But this only by the way. We have now followed our Lord over the brook Cedron; and the spot must have been one of sacred and affecting recollections to Him. For here it was that David had once stopped with Ittai his friend, and with Zadok and the ark, as he went forth from Jerusalem in the fear of Absalom. Over this very brook, and up this very ascent of Mount Olivet, the king of Israel had then gone weeping, his head covered and his feet bare, while Ahithophel, who had once been his counsellor, was betraying him to his enemies. 2 Sam. 15. Jesus, we read, ofttimes resorted thither; no doubt with these recollections. But it is the Son of God we have here at the present time, rather than the Son of David. The brook is passed and the garden is entered, not with tears, and without the ark; but more than the ark in all its glory and strength are to be displayed now. The Lord comes forth to the band of cruel officers and soldiers, as they were, with this word, "Whom seek ye?"--thus addressing them, as in the repose of heaven, which was His. And He comes forth in the power of heaven, as well as in its repose--for on His afterwards saying to them, "I am He," they go backward, and fall to the ground. No man could take His life from Him. He has even to show them their prey; for all their torches and lanterns would not otherwise have discovered Him to them Every stage in the way was His own. He laid down His life of Himself. They that would eat up His flesh must stumble and fall. They that desired His hurt must be turned back, and put to confusion. The fire was ready to consume this captain and his fifty. See 2 Kings 1. Had the Son of God pleased, there, on the ground, the enemy would still have lain. He had come, however, not to destroy men's lives, but to save; and therefore He would lay down His own. It was just seen that the glory that might have confounded all the power of the adversary lay hid within the pitcher; but He was fain to hide it still.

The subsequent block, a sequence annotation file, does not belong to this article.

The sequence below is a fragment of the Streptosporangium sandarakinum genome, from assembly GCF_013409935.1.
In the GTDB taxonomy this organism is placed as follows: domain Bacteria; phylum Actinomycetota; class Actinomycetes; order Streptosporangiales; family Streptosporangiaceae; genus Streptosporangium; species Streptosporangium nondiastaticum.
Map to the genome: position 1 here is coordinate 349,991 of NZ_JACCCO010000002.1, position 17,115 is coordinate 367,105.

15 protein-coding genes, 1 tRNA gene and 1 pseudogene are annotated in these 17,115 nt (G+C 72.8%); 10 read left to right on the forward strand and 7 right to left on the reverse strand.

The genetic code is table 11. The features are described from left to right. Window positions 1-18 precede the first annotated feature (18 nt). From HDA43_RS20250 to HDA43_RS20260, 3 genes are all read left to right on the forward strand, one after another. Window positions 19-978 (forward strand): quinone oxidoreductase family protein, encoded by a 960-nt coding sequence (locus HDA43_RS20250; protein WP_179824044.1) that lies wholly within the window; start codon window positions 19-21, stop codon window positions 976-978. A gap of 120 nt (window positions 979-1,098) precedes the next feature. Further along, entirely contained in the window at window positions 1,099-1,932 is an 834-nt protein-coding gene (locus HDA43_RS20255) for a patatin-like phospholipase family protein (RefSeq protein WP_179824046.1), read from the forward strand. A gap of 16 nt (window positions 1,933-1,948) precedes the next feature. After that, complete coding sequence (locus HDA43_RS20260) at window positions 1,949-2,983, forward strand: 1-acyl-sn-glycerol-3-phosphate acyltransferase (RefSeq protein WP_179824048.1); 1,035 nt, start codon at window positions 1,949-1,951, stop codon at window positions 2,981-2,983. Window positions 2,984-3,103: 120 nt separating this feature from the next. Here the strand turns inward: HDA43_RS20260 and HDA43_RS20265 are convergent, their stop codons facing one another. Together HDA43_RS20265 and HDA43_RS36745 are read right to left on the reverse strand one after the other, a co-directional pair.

And now it was that, in spirit, He sang the twenty-seventh Psalm. The Lord was His light and His salvation, whom should He fear? He had just seen God's glory in the sanctuary (as we saw in John 17), and, according to this Psalm, His longing was to dwell in that house of the Lord for ever. It was a time of trouble, it is true; but, in spirit, His head was lifted up above His enemies; and He was soon to offer in the tabernacle sacrifices of joy, and sing His praises unto the Lord. Psalm 27: 1-6.